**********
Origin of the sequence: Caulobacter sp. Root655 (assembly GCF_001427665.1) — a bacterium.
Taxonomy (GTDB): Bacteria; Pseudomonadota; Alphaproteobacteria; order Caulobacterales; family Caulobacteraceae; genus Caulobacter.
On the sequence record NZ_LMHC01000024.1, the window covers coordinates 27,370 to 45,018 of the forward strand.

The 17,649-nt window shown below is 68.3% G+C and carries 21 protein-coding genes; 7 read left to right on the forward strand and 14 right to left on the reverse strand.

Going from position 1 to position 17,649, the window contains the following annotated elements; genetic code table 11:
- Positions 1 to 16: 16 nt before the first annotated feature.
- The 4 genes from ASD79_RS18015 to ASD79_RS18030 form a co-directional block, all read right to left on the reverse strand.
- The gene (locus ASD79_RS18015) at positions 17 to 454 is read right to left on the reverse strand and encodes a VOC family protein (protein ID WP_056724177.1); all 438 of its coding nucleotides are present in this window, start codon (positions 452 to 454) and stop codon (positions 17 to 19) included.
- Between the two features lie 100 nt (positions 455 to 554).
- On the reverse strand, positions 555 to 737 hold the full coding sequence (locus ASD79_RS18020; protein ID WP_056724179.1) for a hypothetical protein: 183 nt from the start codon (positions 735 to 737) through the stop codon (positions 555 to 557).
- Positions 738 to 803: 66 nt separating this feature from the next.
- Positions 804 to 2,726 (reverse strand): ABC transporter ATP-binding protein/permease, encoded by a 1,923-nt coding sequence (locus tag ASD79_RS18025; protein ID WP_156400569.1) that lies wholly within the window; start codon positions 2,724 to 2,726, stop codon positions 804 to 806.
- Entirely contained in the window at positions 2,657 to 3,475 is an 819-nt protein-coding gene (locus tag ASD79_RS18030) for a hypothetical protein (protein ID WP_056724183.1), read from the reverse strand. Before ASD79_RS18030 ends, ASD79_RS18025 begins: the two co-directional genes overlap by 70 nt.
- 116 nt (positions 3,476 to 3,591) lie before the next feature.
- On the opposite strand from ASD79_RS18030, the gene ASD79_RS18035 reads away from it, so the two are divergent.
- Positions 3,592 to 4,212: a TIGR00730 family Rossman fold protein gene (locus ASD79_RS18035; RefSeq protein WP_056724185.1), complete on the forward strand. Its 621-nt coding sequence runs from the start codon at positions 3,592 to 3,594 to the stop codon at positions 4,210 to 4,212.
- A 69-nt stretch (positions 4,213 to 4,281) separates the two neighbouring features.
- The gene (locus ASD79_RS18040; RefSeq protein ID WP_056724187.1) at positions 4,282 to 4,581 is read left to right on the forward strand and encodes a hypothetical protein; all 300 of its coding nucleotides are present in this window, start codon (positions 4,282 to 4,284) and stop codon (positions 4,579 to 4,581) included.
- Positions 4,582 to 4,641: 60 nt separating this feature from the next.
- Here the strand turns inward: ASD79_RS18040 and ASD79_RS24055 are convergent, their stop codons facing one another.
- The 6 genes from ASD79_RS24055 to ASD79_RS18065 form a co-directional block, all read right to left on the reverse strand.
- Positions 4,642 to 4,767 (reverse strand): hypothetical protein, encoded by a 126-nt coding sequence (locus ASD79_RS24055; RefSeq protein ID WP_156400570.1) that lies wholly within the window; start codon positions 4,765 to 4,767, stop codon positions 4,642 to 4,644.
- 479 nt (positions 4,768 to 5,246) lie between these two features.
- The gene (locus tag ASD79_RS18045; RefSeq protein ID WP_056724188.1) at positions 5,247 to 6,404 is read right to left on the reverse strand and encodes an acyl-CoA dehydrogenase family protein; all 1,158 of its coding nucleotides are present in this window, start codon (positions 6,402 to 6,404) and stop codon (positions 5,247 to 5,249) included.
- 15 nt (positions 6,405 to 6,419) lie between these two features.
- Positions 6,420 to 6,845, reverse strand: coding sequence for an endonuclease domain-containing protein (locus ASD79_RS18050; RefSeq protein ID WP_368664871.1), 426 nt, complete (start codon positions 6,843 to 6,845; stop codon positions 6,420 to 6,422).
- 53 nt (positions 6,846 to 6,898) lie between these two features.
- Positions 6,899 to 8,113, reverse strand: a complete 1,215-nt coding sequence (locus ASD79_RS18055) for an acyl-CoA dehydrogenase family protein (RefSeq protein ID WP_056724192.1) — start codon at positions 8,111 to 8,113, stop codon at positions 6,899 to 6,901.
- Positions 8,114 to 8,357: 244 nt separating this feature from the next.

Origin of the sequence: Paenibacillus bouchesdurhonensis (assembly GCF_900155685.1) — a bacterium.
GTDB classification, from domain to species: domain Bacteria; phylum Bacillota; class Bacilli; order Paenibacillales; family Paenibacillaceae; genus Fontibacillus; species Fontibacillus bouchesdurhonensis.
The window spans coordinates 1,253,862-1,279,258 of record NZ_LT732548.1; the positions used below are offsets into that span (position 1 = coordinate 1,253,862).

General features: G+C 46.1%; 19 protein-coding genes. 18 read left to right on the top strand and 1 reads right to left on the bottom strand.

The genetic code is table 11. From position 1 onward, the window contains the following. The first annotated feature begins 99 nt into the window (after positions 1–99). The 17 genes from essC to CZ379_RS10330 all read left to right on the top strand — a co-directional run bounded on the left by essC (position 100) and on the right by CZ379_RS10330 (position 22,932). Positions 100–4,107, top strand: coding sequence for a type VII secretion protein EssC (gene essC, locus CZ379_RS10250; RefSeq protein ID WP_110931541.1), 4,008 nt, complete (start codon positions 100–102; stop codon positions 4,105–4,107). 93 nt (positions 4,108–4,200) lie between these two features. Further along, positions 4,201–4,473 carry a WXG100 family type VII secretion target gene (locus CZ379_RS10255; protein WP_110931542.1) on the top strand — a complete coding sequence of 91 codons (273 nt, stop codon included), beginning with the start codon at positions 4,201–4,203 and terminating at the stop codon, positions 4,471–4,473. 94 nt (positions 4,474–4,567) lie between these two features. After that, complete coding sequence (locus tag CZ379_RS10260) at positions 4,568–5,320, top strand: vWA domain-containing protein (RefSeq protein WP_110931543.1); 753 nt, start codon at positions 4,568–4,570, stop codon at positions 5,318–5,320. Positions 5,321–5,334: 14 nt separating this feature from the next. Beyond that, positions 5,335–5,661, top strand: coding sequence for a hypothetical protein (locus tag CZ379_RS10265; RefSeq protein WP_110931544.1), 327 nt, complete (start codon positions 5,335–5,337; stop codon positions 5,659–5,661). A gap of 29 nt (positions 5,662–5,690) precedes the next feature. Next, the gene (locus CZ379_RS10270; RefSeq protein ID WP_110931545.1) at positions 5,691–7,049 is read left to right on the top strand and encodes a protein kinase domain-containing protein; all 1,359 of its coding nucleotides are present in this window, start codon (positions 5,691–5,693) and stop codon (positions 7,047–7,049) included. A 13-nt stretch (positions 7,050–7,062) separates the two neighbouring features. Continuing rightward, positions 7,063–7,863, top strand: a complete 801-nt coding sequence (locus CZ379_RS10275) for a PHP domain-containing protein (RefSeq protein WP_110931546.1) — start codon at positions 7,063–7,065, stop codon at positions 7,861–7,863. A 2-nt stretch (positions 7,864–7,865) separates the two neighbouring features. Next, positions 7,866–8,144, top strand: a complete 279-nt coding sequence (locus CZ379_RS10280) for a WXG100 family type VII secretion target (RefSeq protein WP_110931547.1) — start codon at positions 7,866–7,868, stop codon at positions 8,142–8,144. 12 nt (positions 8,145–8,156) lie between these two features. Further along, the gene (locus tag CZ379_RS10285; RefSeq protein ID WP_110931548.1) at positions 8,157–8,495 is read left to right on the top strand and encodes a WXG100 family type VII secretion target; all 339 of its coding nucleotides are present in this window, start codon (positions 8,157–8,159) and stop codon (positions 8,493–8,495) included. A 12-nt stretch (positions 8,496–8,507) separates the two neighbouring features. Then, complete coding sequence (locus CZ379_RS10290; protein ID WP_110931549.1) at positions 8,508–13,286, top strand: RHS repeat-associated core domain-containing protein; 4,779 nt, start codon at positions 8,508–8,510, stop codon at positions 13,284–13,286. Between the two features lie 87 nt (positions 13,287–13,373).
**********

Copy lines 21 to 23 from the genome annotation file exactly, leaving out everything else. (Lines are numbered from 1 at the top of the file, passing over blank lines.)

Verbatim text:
- The 6 genes from ASD79_RS24055 to ASD79_RS18065 form a co-directional block, all read right to left on the reverse strand.
- Positions 4,642 to 4,767 (reverse strand): hypothetical protein, encoded by a 126-nt coding sequence (locus ASD79_RS24055; RefSeq protein ID WP_156400570.1) that lies wholly within the window; start codon positions 4,765 to 4,767, stop codon positions 4,642 to 4,644.
- 479 nt (positions 4,768 to 5,246) lie between these two features.